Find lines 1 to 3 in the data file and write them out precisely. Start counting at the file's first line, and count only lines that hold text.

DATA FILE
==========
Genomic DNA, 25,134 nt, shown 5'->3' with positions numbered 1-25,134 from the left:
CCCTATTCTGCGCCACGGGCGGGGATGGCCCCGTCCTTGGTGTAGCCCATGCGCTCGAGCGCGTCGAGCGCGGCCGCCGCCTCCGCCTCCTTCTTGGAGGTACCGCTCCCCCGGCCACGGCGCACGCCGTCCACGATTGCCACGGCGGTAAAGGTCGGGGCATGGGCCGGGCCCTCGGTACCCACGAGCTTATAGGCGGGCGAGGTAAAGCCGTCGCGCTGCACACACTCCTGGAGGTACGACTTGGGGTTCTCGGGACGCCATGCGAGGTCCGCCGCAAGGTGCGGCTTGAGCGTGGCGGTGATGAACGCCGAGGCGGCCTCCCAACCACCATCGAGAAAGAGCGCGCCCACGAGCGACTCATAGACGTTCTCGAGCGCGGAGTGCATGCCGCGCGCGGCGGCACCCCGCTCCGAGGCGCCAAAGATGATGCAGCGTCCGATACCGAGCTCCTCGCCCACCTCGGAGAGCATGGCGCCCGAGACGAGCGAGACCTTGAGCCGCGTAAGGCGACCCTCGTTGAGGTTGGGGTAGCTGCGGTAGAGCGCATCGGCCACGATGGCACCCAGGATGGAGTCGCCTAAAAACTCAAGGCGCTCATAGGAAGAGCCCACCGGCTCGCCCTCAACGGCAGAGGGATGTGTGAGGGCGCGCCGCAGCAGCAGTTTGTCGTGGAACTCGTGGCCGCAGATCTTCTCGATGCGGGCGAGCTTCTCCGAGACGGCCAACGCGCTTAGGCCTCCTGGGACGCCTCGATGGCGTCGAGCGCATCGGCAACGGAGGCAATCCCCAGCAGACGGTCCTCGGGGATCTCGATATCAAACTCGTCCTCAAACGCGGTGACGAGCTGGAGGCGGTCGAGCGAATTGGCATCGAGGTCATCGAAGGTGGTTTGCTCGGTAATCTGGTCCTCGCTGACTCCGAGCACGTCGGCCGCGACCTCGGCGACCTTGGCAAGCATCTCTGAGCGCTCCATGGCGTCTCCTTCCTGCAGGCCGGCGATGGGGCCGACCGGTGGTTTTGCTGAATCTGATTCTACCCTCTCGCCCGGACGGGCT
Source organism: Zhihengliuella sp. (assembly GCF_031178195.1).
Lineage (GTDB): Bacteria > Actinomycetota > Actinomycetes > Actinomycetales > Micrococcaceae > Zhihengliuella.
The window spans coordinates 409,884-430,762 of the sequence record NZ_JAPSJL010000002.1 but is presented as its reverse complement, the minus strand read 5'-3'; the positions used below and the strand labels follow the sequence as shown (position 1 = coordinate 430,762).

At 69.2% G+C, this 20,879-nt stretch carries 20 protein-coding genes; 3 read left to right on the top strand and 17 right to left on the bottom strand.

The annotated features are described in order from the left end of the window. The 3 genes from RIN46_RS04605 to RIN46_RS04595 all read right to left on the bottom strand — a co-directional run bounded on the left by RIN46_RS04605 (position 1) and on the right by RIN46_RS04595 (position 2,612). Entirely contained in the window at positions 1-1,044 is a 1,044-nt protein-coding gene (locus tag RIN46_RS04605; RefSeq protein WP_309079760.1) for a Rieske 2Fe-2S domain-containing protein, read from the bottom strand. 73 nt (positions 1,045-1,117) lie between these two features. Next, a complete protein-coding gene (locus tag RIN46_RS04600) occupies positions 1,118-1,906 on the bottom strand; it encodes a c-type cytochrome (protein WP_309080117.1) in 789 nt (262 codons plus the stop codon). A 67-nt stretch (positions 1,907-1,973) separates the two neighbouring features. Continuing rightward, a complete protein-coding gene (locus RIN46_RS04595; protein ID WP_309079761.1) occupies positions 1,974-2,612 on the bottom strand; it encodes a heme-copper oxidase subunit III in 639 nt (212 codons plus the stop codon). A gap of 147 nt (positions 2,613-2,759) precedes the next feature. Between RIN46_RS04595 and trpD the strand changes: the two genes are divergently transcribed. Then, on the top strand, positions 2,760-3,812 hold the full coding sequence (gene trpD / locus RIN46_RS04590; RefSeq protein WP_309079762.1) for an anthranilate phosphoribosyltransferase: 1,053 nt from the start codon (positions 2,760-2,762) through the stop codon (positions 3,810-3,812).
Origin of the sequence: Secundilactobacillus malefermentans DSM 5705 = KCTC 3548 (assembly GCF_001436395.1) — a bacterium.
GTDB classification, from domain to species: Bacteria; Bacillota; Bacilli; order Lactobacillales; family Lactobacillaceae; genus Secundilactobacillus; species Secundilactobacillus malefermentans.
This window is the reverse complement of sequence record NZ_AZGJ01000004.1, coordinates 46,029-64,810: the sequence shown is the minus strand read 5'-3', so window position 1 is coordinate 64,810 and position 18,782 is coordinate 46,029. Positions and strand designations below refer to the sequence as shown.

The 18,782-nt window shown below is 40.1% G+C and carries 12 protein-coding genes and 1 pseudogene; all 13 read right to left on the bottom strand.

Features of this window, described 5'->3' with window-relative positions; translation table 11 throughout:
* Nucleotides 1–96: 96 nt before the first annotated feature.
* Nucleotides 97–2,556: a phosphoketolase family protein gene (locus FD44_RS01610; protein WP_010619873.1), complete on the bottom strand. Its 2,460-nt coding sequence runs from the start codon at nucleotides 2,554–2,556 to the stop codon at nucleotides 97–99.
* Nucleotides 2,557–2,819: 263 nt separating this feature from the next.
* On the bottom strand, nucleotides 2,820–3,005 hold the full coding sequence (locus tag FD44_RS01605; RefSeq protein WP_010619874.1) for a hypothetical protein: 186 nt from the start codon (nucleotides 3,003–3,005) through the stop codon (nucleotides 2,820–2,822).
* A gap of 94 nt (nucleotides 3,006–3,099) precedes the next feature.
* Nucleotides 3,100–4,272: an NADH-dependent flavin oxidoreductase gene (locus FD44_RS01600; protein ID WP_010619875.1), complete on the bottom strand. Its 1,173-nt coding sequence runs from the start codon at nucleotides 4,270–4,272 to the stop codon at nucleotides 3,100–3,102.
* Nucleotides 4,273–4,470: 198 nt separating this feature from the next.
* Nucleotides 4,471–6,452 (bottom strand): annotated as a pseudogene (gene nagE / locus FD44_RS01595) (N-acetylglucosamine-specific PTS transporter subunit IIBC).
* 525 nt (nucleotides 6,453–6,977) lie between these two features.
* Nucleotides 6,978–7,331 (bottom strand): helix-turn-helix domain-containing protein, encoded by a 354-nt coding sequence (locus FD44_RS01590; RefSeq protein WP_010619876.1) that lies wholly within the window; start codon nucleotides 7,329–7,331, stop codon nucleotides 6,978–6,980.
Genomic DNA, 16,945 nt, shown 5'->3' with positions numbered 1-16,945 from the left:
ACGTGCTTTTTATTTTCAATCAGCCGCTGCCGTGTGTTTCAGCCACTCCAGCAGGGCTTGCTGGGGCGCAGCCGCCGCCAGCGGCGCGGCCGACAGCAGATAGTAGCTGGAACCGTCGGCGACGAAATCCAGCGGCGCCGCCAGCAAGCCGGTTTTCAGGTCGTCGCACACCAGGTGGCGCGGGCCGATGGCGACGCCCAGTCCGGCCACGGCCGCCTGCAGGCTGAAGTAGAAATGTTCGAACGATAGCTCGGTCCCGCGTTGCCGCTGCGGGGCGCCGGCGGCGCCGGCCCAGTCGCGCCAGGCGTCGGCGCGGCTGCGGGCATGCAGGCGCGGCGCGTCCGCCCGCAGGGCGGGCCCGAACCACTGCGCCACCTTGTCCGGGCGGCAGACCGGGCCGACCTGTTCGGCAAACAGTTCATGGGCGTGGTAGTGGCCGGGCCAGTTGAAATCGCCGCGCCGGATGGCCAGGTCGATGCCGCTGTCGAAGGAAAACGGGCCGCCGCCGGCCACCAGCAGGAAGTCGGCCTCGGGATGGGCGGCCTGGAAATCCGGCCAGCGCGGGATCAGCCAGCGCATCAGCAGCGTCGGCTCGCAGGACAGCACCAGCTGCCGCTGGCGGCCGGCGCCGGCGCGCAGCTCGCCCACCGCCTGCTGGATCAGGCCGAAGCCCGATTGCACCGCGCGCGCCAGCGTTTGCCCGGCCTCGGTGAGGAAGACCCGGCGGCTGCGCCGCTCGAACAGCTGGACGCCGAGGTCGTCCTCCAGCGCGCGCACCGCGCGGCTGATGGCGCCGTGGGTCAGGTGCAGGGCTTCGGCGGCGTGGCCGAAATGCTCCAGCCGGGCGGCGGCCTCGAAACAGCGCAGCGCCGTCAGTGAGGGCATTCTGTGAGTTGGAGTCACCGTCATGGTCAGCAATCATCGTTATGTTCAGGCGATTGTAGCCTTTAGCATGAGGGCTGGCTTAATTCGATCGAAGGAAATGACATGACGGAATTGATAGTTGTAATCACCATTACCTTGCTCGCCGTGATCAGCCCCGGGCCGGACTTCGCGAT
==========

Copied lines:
Genomic DNA, 25,134 nt, shown 5'->3' with positions numbered 1-25,134 from the left:
CCCTATTCTGCGCCACGGGCGGGGATGGCCCCGTCCTTGGTGTAGCCCATGCGCTCGAGCGCGTCGAGCGCGGCCGCCGCCTCCGCCTCCTTCTTGGAGGTACCGCTCCCCCGGCCACGGCGCACGCCGTCCACGATTGCCACGGCGGTAAAGGTCGGGGCATGGGCCGGGCCCTCGGTACCCACGAGCTTATAGGCGGGCGAGGTAAAGCCGTCGCGCTGCACACACTCCTGGAGGTACGACTTGGGGTTCTCGGGACGCCATGCGAGGTCCGCCGCAAGGTGCGGCTTGAGCGTGGCGGTGATGAACGCCGAGGCGGCCTCCCAACCACCATCGAGAAAGAGCGCGCCCACGAGCGACTCATAGACGTTCTCGAGCGCGGAGTGCATGCCGCGCGCGGCGGCACCCCGCTCCGAGGCGCCAAAGATGATGCAGCGTCCGATACCGAGCTCCTCGCCCACCTCGGAGAGCATGGCGCCCGAGACGAGCGAGACCTTGAGCCGCGTAAGGCGACCCTCGTTGAGGTTGGGGTAGCTGCGGTAGAGCGCATCGGCCACGATGGCACCCAGGATGGAGTCGCCTAAAAACTCAAGGCGCTCATAGGAAGAGCCCACCGGCTCGCCCTCAACGGCAGAGGGATGTGTGAGGGCGCGCCGCAGCAGCAGTTTGTCGTGGAACTCGTGGCCGCAGATCTTCTCGATGCGGGCGAGCTTCTCCGAGACGGCCAACGCGCTTAGGCCTCCTGGGACGCCTCGATGGCGTCGAGCGCATCGGCAACGGAGGCAATCCCCAGCAGACGGTCCTCGGGGATCTCGATATCAAACTCGTCCTCAAACGCGGTGACGAGCTGGAGGCGGTCGAGCGAATTGGCATCGAGGTCATCGAAGGTGGTTTGCTCGGTAATCTGGTCCTCGCTGACTCCGAGCACGTCGGCCGCGACCTCGGCGACCTTGGCAAGCATCTCTGAGCGCTCCATGGCGTCTCCTTCCTGCAGGCCGGCGATGGGGCCGACCGGTGGTTTTGCTGAATCTGATTCTACCCTCTCGCCCGGACGGGCT
Source organism: Zhihengliuella sp. (assembly GCF_031178195.1).